“I think that’s just the hardest because you want to make sure that you’re presenting them with material that addresses the curriculum, that it’s interesting and fun,” she said, but even then there are students who will not completely understand the material. “Then it’s what can I do to get that one kid. It’s challenging, because it’s always there. It’s always something that you need to work on.”

She said as important as teaching the subjects is, it is also important to teach students to learn to work together and to problem solve in a variety of ways.

“I really believe in kids working together, and I really believe in kids trying to solve problems,” Lee said. “I think that a lot of times it’s easy for them to get an answer, but not really understand why. So they might come up and ask me a question and I’ll say, ‘OK, what do you think? Or do you think that would be a good idea? Or how could you solve that problem? Not necessarily to be like here solve it yourself, but just let’s think through it — I think you can do that. I think you can figure out a way that you can address this situation. If you can’t find this, well, what can you use in order to figure it out. You don’t know the answer to this, well you also have some other students that sit with you — did you ask them, because they’re good tools.’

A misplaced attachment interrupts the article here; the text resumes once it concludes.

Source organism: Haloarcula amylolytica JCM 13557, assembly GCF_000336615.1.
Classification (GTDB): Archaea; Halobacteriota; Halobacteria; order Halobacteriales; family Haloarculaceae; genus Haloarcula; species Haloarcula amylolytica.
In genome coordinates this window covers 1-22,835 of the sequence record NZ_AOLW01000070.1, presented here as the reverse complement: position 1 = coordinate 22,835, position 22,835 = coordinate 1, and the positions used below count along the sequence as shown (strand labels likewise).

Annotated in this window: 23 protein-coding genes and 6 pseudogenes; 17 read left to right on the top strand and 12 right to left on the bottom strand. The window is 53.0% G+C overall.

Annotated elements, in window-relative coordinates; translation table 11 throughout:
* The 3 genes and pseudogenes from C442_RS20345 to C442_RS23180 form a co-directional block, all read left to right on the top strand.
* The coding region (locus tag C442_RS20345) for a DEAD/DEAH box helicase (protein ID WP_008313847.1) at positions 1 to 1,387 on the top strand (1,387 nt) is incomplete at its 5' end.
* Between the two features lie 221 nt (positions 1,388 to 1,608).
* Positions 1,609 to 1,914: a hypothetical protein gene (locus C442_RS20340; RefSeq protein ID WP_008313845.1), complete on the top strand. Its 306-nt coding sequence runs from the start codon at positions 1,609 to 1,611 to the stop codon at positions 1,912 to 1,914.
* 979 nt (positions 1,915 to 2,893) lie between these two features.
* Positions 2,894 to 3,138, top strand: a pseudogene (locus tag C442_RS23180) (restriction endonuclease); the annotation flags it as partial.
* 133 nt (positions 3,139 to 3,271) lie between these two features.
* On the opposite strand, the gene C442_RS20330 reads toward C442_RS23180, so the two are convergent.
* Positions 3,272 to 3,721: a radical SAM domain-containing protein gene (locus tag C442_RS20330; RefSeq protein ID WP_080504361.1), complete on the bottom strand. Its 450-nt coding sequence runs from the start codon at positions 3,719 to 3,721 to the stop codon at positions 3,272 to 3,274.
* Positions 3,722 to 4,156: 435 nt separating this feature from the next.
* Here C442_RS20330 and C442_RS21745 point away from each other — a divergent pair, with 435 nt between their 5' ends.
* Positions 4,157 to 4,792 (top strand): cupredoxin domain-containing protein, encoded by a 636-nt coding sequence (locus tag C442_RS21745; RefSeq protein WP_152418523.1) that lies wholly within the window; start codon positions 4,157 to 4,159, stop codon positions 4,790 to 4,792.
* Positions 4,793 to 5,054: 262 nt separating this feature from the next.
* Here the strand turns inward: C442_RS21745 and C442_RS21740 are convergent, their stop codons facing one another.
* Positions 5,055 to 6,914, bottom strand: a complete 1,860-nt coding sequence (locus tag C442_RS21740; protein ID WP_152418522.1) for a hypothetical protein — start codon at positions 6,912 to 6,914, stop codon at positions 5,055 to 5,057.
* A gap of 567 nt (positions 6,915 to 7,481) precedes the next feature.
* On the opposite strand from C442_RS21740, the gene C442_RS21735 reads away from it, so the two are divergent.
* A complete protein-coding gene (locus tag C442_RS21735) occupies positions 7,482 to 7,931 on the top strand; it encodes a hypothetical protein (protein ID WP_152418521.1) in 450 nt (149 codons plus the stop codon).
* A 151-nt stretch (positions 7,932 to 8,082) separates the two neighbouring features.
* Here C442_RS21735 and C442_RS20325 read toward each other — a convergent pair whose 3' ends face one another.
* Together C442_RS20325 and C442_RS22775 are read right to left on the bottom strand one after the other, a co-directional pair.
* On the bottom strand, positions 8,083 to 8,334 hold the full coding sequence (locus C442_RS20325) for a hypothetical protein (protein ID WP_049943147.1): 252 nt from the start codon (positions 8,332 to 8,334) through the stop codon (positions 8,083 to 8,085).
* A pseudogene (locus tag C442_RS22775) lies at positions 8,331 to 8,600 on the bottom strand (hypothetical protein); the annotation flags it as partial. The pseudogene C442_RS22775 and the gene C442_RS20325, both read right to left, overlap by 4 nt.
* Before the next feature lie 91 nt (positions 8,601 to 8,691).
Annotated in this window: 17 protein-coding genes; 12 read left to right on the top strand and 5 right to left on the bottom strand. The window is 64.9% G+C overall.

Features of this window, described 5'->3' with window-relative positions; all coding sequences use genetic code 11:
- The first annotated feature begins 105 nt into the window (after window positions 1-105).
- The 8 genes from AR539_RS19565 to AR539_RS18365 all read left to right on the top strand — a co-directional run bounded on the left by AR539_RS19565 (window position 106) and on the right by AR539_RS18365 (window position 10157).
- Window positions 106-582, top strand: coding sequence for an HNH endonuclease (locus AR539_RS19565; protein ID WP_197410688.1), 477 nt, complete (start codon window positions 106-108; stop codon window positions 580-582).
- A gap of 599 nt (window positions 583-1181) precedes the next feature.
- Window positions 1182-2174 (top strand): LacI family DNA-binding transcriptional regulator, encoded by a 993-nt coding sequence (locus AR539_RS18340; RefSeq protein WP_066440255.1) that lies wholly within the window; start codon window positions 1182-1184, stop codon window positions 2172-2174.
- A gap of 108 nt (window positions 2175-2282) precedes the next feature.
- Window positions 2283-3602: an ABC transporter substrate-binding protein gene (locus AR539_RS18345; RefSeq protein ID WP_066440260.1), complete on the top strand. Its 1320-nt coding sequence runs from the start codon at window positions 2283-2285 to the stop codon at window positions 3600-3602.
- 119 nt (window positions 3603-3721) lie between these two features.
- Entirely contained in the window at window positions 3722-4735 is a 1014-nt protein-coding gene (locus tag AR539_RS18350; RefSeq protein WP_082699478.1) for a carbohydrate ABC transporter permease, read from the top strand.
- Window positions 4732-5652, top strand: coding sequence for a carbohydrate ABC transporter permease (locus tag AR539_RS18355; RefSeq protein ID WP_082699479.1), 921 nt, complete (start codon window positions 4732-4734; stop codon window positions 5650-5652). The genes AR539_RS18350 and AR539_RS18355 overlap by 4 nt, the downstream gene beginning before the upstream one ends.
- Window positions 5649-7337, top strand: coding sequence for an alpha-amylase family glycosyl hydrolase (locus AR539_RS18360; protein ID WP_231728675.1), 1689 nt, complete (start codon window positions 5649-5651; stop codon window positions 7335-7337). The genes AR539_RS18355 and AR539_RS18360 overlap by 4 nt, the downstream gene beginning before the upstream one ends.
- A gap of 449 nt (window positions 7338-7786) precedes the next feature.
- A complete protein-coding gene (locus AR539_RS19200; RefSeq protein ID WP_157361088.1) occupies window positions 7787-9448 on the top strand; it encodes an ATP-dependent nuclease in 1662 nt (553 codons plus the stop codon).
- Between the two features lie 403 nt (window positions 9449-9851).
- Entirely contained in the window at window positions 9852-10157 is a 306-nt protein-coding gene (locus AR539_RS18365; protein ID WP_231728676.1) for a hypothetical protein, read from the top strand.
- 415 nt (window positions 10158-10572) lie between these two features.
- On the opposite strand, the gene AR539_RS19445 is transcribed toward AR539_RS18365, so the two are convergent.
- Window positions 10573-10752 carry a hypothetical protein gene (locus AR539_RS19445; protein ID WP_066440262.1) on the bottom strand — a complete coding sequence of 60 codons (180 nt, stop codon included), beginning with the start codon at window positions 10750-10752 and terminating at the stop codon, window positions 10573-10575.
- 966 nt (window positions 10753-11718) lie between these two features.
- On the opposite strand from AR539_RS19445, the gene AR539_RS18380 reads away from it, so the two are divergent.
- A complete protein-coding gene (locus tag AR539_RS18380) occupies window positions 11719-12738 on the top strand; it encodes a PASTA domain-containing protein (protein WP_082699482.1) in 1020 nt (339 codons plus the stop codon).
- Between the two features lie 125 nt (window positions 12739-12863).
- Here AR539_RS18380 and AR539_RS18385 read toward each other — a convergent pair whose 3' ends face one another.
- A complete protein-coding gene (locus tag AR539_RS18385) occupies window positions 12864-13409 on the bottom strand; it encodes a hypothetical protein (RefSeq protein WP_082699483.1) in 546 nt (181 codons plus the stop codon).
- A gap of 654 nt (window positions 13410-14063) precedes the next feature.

“I always tell them, when you’re working, you’re going to have colleagues that you’re going to go to for that information before you go to your boss. So try to get used to working together with people, trying to use them for any kind of information that they can help you with, and understanding that everybody has different strengths,” she said.

Lee also wants her students to learn that mistakes are OK.